Italian bond yields off highs after six days of heavy selling

Pause after six days of heavy selling on concerns over high-spending policies of potential coalition government

5-Star Movement leader Di Maio shakes hands with Giuseppe Conte in Rome in March. Conte, a little-known law professor, has been put forward as prime minister to lead the coalition. Photograph: Remo Casilli/Reuters

5-Star Movement leader Di Maio shakes hands with Giuseppe Conte in Rome in March. Conte, a little-known law professor, has been put forward as prime minister to lead the coalition. Photograph: Remo Casilli/Reuters

 

Italian government bond yields came off 14-month highs on Tuesday as the market paused after six days of heavy selling on concerns over the high-spending policies mooted by a potential coalition government in the euro zone’s third-largest economy.

The likelihood of a new Italian government being formed by the 5-Star Movement and the far-right League has pushed Italian 10-year yields up nearly 70 basis points since the start of the month, potentially making the debt attractive again for some.

“We’re in the realms of markets being very technical, and the fact that there’s no real news overnight is an opportunity for some to add a little to their positions,” said Mizuho strategist Peter Chatwell, though he cautioned against reading too much into the moves.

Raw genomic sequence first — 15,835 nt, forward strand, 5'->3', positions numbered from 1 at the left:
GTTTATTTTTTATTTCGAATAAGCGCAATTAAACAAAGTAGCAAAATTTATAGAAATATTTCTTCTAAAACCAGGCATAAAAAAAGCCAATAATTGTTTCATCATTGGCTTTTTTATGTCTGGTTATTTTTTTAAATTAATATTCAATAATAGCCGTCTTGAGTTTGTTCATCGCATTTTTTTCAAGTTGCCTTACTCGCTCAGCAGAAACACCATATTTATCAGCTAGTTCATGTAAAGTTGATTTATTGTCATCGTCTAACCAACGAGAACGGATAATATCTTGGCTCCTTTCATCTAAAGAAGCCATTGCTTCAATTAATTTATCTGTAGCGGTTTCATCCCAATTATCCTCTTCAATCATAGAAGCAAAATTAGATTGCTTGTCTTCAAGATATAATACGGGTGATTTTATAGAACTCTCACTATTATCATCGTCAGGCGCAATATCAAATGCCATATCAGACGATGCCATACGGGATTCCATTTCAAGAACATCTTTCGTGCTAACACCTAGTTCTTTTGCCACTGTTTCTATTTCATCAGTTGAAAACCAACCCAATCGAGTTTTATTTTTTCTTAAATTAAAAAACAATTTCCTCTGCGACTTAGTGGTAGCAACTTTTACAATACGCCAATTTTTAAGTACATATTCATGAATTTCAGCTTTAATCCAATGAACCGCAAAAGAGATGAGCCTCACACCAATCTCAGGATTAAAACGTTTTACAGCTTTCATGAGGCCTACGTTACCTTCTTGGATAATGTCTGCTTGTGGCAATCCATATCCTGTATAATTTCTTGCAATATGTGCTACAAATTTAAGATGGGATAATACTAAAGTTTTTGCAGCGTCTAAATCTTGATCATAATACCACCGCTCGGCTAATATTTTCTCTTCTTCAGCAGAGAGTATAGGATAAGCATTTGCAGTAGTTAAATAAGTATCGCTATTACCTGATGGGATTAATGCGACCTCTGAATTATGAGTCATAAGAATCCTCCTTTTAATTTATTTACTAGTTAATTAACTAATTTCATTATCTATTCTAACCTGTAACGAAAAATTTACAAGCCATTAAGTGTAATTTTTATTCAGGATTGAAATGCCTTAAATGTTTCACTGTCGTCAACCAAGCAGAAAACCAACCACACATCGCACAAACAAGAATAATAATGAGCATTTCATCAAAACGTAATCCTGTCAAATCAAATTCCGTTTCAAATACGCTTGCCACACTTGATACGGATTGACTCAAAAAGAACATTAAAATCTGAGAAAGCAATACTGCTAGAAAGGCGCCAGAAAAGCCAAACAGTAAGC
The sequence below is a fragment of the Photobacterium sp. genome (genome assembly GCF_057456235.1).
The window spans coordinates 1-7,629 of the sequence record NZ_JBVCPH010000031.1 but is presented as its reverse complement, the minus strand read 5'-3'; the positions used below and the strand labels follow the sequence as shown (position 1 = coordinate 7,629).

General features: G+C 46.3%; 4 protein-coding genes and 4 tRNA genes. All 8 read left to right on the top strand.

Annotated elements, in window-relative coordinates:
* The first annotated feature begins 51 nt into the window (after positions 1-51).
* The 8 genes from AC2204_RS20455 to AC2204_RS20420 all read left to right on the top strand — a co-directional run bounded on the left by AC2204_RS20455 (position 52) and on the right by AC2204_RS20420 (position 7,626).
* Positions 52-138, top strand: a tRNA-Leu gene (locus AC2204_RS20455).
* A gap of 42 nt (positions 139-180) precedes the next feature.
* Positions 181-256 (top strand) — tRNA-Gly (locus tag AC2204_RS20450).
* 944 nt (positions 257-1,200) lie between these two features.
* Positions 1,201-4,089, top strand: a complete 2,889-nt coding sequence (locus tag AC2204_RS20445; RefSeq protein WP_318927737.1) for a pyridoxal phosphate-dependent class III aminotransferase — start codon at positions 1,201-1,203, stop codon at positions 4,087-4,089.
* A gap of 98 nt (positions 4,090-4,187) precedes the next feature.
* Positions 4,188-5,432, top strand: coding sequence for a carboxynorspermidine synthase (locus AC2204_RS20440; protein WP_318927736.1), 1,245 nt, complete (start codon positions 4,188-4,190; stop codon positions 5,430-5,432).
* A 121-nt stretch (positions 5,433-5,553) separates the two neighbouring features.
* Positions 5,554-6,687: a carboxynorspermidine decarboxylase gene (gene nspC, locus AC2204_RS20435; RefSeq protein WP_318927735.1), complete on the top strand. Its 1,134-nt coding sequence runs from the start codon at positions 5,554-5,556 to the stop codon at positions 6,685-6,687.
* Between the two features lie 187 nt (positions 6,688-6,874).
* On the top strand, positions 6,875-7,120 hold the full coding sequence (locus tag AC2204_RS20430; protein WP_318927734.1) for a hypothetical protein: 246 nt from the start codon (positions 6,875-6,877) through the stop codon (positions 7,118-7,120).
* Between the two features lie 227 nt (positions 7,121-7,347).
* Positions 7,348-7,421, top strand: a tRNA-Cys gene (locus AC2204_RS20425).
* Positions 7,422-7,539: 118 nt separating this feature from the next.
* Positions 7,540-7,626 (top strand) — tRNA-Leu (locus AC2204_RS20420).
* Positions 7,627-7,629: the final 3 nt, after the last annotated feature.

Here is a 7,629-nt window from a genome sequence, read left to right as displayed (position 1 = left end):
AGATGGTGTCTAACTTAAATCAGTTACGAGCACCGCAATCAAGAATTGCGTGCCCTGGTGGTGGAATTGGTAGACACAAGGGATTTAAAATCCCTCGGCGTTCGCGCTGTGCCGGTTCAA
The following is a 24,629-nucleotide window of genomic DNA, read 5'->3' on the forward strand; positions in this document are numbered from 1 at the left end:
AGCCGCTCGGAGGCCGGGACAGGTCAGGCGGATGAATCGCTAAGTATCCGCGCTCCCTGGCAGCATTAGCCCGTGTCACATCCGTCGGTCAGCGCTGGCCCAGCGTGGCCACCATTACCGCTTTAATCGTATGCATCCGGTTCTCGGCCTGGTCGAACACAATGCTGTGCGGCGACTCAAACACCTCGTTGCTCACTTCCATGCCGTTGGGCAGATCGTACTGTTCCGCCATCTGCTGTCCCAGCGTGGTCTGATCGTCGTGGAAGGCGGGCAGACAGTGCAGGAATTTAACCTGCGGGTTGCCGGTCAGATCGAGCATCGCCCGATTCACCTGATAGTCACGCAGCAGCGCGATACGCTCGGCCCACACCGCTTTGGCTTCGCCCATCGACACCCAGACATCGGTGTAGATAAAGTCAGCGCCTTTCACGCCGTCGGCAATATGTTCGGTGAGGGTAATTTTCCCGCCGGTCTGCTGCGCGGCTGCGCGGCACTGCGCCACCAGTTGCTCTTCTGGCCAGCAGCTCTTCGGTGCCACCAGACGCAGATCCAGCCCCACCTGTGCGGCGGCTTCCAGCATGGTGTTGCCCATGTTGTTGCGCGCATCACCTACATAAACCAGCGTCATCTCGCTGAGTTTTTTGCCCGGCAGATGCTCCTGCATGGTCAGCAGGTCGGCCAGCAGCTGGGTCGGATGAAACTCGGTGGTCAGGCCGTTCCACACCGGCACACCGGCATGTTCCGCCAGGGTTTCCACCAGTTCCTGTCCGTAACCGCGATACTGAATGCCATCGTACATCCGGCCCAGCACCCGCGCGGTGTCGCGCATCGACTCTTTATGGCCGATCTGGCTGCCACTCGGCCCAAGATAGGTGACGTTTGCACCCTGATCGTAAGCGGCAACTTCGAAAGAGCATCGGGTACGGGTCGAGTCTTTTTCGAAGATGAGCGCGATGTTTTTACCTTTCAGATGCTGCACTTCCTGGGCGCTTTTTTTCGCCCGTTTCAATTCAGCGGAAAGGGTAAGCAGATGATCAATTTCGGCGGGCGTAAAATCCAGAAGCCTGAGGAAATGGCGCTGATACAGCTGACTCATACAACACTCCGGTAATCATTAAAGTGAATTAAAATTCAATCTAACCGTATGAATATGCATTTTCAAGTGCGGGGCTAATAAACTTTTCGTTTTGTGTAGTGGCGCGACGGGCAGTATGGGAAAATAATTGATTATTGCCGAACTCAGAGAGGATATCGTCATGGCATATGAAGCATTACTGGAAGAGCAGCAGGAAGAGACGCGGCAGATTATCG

Italy’s 10-year government bond yield fell 2.5 basis points to 2.31 per cent, well below the 14-month high of 2.418 percent hit in earlier trade. The closely watched Italy/Germany 10-year bond yield spread hit 189.6 bps before settling at 182 bps, still wider than any closing price since June 2017. Spanish and Portuguese yields also came sharply off the multi-month highs touched on Monday, dropping 8-12 basis points. Yet they provide an alternative for Italian BTPs given the uncertainty around that country’s future, according to Mizuho analysts.

“We expect Spanish bonds to find demand as a BTP substitute, and see best value in the five-year sector on the curve,” they said in a note.

Italy’s M5S and the League have proposed Giuseppe Conte, a little-known law professor, as prime minister to lead the coalition, which many fear will boost spending and raise the country’s debt levels.

“Conte looks rather like a puppet for the 5-star and League leaders to push through their agenda,” said Commerzbank strategist Christoph Rieger. He added that though the programme put forward by the two parties does not appear as radical as first rumoured, it is clear that Italy is now “clearly abandoning all fiscal restraint”.

The cost of insuring against Italian government debt souring was at its highest in seven months with Italy’s 5-year credit default swaps (CDS) rising to 142 bps, according to IHS Markit. Elsewhere, higher-grade euro zone government bond yields moved 1-4 bps higher as sentiment improved across markets, and European stocks rallied as well. The yield on Germany’s 10-year government bond, the benchmark for the region, was 4 bps higher at 0.56 per cent.– Reuters